Train Wreck: My Life As An Idoit [sic]
If you’ve ever wondered how it might be possible to come from a privileged WASP background, have a Hollywood movie made about your life, and achieve reasonable success in show business, and STILL be reckoned (by yourself and others) a “loser”, then read Jeff Nichols’ Train Wreck: My Life as an Idoit [sic].
This picaresque memoir chronicles the funny and frequently cringe-inducing misadventures of a guy whose every lucky break is more than offset by a setback. Nichols was born into a family with old world aristocratic roots, born and raised on the Upper East Side and on Long Island, educated in private schools…but also afflicted with dyslexia, attention deficit disorder, a speech impediment, and a mild case of Tourette’s Syndrome. These challenges are compounded after his teenage years by a substance abuse problem that flourishes into Belushi-esque proportions in his college years. Later, the author finds solace in AA but remains a schlemazel, burning down houses, losing countless jobs, and generally running afoul of the law and other authorities. Even Nichols’ big break — a 2008 film based on the very manuscript we are now reading (adapted when still unpublished) — is no salvation. Nichols alienates the star (Seann William Scott of American Pie and Dude, Where’s My Car?i) by falsely saying that the kid he wants an autographed photo for is dying of cancer. And Nichols’ frequent snipes about the film throughout the book can’t have endeared him to the producers or the writer/director. Nichols must be the only writer in history ever to complain that the film based on his book is too irritatingly DEEP. A jokewriter and a gadfly at heart, Nichols claims he’d have preferred a funnier, more superficial movie. (Apparently the film delves into the tragedy of his early struggles; I haven’t yet seen it).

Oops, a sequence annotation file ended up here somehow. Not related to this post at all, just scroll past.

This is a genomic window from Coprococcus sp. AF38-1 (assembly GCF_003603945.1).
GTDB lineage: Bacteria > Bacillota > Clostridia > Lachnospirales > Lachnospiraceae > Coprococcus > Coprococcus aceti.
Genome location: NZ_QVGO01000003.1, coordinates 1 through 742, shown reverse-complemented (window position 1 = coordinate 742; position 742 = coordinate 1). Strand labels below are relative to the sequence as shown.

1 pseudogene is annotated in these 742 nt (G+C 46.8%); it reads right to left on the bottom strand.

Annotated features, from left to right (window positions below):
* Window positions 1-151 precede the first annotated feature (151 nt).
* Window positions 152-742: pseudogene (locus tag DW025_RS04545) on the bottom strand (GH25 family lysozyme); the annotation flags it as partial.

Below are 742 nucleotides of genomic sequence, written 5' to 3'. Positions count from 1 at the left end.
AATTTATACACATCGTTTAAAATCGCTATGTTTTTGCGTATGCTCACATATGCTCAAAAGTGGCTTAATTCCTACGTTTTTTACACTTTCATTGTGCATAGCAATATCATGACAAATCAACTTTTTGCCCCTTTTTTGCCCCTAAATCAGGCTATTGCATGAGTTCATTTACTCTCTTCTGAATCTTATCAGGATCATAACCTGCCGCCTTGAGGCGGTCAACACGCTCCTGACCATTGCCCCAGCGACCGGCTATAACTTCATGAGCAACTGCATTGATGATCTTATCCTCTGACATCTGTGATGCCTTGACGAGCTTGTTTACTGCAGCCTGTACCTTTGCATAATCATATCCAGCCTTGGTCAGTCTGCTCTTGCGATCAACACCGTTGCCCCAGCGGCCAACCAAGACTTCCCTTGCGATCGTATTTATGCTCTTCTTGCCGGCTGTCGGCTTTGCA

There is a lesson somewhere in this story though. For all of his learning disabilities, Nichols is actually a very articulate, verbal, even witty guy. For someone like him to have been lumped into special education classes must have been alienating and demoralizing. Who wouldn’t become a burnout? Check out some of his stand-up work at Caroline’s. Apart from an oddly working class ethnic sounding manner of speaking (the only WASP I’ve ever met who sounds so much like a Jew or Italian at times is, uh, me) Nichols is the farthest thing from dumb. Clumsy, he may be. Apt to make bad decisions, no doubt. But only someone who was retarded would mistake him for retarded.
Nichols’s verbal facility aside, he still could have used a better editor on this book. Admittedly, it’s by definition a literary hodgepodge (part darkly humorous memoir a la Sedaris; part show biz memoir; part dirty joke book; part self-help book). And granted the author does have attention deficit disorder. But as presently organized the book is rather shapeless and repetitive. There’s much that could be cut; there are certain elements we could use a lot more of. Still, I wanna party with this guy — even if we do only get to drink coffee. For more info, go here: http://jeff-nichols.com
This entry was posted on December 10, 2009 at 1:00 pm and is filed under BOOKS & AUTHORS, Comedy with tags book, comedian, Jeff Nichols, review, Train Wreck, Trainwreck. You can follow any responses to this entry through the RSS 2.0 feed. You can leave a response, or trackback from your own site.